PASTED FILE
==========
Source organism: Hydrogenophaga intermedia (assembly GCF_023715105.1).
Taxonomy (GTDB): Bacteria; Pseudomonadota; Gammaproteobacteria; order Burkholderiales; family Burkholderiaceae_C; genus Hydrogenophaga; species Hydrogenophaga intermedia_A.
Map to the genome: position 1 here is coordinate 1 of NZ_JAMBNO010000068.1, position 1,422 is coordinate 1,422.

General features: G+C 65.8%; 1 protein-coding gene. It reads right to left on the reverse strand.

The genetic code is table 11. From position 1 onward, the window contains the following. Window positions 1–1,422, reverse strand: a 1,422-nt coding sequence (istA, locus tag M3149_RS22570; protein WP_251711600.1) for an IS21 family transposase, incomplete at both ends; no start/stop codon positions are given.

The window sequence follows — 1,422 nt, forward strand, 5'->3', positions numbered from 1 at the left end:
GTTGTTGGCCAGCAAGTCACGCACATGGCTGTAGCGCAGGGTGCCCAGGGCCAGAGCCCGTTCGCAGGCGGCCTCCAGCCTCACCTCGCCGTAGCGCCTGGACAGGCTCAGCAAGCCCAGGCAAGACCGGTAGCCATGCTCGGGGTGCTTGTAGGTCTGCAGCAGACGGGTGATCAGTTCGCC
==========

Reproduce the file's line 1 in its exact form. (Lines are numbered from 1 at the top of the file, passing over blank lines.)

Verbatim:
Source organism: Hydrogenophaga intermedia (assembly GCF_023715105.1).